In some embodiments, applying the electric field to the dorsal root ganglion comprises positioning a lead having at least one electrode in proximity to the dorsal root ganglion within a patient so that at least one electrode provides the electric field. Optionally, the lead comprises advancing the lead within an epidural space of the patient.
  • [0024]
    In some embodiments, the dorsal root ganglion is associated with an abnormal sensory condition of the patient, wherein reducing the action potential conduction through the t-junction reduces symptoms of the sensory condition.
  • [0025]
    In some embodiments, applying the electric field to the dorsal root ganglion comprises positioning at least one electrode near the dorsal root ganglion, wherein the dorsal root has been explanted.
  • [0026]
    In a fourth aspect of the present invention, a system is provided for neuromodulation comprising at least one electrode positionable in proximity to a dorsal root ganglion, and a pulse generator electrically connectable with the at least one electrode, wherein the pulse generator provides an intermittent stimulation signal to the at least one electrode which creates an electric field which when applied to the dorsal root ganglion neuromodulates at least one subcellular structure on a primary sensory neuron within the dorsal root ganglion.
  • [0027]
    In some embodiments, the intermittent stimulation signal comprises a series of bursts and inter-burst delays, wherein the bursts have a frequency of up to approximately 1000 Hz. For example, in some embodiments the bursts have a frequency of approximately 4-1000 Hz.
  • [0028]
    In some embodiments, the intermittent stimulation signal comprises a series of bursts and inter-burst delays, wherein the bursts have a frequency of up to approximately 10,000 Hz.
  • [0029]
    In some embodiments, the intermittent stimulation signal comprises a series of bursts and inter-burst delays, wherein the inter-burst delays are approximately 4-1000 microseconds.
  • [0030]
    In some embodiments, the intermittent stimulation signal comprises a series of bursts and inter-burst delays, wherein the bursts are comprised of sine-waves. Alternatively, the bursts may be comprised of square waves.
  • [0031]
    In some embodiments, the at least one electrode is mounted on a lead, wherein the lead is configured to pass through an epidural space to position the at least one electrode in proximity to the dorsal root ganglion.
  • [0032]
    In some embodiments, the intermittent stimulation signal is configured to exclude stimulation of anatomy outside of the dorsal root ganglion. In some embodiments the intermittent stimulation signal is selective to subcellular structures.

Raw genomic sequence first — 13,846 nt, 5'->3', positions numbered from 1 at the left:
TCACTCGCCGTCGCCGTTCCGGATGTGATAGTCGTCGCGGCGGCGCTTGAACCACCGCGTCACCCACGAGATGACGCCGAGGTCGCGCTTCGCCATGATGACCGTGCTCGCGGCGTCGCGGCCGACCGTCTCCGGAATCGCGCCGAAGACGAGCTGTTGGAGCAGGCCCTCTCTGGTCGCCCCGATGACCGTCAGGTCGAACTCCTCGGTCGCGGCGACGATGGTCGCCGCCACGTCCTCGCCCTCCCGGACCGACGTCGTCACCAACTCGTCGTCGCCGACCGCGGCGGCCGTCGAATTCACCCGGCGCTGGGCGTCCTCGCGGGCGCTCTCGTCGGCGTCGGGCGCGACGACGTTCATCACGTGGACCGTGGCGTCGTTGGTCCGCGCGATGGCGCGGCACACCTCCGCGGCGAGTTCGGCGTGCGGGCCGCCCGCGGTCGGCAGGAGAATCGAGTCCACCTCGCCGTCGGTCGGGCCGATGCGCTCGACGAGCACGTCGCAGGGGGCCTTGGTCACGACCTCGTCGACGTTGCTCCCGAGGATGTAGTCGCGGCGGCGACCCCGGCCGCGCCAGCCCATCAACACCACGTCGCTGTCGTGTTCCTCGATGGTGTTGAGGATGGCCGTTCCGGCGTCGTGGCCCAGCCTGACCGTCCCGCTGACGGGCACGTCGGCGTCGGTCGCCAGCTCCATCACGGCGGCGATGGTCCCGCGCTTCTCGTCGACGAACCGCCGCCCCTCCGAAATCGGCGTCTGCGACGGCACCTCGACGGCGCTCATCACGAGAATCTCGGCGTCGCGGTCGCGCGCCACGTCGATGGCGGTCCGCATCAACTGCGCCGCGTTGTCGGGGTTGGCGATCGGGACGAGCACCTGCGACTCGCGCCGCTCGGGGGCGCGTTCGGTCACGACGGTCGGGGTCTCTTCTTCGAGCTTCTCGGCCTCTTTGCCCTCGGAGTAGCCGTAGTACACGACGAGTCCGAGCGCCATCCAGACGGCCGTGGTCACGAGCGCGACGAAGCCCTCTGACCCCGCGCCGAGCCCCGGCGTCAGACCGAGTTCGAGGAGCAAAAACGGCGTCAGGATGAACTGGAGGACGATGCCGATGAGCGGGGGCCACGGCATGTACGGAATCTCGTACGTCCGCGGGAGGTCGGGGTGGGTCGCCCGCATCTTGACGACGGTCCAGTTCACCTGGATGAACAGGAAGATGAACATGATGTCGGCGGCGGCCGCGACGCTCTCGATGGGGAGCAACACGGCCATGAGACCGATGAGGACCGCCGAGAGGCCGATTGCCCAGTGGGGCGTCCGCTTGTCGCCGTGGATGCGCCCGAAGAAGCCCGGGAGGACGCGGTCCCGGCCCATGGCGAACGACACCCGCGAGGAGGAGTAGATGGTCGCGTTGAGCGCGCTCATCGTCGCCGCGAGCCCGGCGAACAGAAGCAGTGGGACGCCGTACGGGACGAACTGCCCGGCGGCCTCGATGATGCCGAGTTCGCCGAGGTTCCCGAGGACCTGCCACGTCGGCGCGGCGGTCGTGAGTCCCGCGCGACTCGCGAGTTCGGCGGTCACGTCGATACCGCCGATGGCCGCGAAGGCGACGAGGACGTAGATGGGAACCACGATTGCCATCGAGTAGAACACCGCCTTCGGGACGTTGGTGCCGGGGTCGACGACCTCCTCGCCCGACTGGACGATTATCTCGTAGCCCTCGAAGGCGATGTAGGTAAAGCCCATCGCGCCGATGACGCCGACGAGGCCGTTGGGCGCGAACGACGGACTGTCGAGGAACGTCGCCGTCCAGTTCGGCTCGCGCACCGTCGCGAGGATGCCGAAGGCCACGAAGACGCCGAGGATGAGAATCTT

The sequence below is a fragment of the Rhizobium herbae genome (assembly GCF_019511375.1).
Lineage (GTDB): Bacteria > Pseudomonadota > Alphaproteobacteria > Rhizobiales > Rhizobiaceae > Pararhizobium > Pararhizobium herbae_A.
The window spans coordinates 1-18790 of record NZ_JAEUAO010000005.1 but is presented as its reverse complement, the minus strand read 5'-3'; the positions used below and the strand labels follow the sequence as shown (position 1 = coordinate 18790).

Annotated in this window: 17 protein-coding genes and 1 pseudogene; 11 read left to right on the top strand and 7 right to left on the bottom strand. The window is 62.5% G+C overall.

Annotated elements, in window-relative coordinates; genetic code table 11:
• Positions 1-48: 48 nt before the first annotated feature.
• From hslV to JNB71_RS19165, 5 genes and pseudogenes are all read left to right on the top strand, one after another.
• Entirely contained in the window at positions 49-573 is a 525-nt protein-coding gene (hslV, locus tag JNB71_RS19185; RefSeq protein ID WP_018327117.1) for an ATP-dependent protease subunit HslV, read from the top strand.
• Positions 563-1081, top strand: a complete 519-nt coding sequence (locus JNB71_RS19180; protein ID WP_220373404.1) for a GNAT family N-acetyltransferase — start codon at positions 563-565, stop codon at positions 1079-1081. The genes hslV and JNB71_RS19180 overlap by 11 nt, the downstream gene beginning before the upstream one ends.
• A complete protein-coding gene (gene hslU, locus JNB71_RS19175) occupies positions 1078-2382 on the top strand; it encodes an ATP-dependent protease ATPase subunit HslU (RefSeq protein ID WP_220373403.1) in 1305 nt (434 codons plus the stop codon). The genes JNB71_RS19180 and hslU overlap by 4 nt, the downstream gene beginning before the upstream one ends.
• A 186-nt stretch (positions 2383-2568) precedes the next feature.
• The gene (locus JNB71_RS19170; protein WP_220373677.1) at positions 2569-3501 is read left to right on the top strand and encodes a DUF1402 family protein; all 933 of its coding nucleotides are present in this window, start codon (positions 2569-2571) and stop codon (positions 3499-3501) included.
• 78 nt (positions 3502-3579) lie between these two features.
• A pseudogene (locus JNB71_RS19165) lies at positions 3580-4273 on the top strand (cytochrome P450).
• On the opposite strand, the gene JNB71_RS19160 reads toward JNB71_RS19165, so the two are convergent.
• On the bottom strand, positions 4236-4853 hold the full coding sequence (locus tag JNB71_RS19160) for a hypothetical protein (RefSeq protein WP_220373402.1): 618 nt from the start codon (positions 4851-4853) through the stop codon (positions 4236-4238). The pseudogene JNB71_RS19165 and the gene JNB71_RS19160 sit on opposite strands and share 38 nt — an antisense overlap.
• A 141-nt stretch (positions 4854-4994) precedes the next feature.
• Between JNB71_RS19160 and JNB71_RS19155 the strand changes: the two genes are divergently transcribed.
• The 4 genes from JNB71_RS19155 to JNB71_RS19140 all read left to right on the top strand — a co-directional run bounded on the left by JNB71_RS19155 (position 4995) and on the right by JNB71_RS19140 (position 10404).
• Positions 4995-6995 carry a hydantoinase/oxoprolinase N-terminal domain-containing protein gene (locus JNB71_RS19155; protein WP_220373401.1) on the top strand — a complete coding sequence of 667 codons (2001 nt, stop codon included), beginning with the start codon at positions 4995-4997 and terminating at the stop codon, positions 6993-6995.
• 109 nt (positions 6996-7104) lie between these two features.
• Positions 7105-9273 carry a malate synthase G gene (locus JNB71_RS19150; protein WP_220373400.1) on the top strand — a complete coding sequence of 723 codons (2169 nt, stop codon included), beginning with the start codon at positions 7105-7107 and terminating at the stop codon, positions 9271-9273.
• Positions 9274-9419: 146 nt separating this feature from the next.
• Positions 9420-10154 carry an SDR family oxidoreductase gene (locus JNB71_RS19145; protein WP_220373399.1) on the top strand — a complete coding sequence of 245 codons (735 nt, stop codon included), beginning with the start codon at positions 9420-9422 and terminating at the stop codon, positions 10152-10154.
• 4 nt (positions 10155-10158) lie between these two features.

• [0033]
    Other objects and advantages of the present invention will become apparent from the detailed description to follow, together with the accompanying drawings.
  • BRIEF DESCRIPTION OF THE DRAWINGS
  • [0034]
    FIG. 1 illustrates an embodiment of an implantable stimulation system.
  • [0035]
    FIG. 2 illustrates example placement of the leads of the embodiment of FIG. 1 within a patient anatomy.
  • [0036]
    FIG. 3 illustrates an example cross-sectional view of an individual spinal level showing a lead positioned on, near or about a target dorsal root ganglion.
  • [0037]
    FIG. 4A is a schematic illustration of a spinal cord, associated nerve roots, dorsal root ganglion and a peripheral nerve on a spinal level; FIG. 4B provides an expanded illustration of cells located in the DRG of FIG. 4A.
  • [0038]
    FIGS. 5A-5C is a cross-sectional histological illustration of a spinal cord and associated nerve roots, including a DRG.
  • [0039]
    FIGS. 6A-6D illustrate example embodiments of affecting the membranes of neurons within the dorsal root ganglion by at least one electric field generated by at least one electrode of a lead positioned in close proximity thereto.
  • [0040]
    FIG. 7A illustrates action potential conduction in its natural state while FIG. 7B illustrates the application of an electric field altering action potential conduction through a t-junction.
  • [0041]
    FIG. 8 schematically illustrates an example of an intermittent stimulation signal.
  • [0042]
    FIG. 9 illustrates an example in vitro model.
  • [0043]
    FIG. 10 illustrates a microscopic view of DRG neurons in situ.
  • [0044]
    FIG. 11 illustrates an example of measured intracellular Ca2+.
  • [0045]
    FIGS. 12A-12B illustrate example summary data.
  • [0046]
    FIG. 13 illustrates example anatomy.
  • [0047]
    FIGS. 14A-14B illustrate example sample traces.
  • [0048]
    FIGS. 15A-15B illustrate example summary data.
  • [0049]
    FIG. 16 illustrates example action potential generation in comparison to baseline.
  • [0050]
    FIG. 17A-17B illustrate example summary data.
  • DETAILED DESCRIPTION
  • [0051]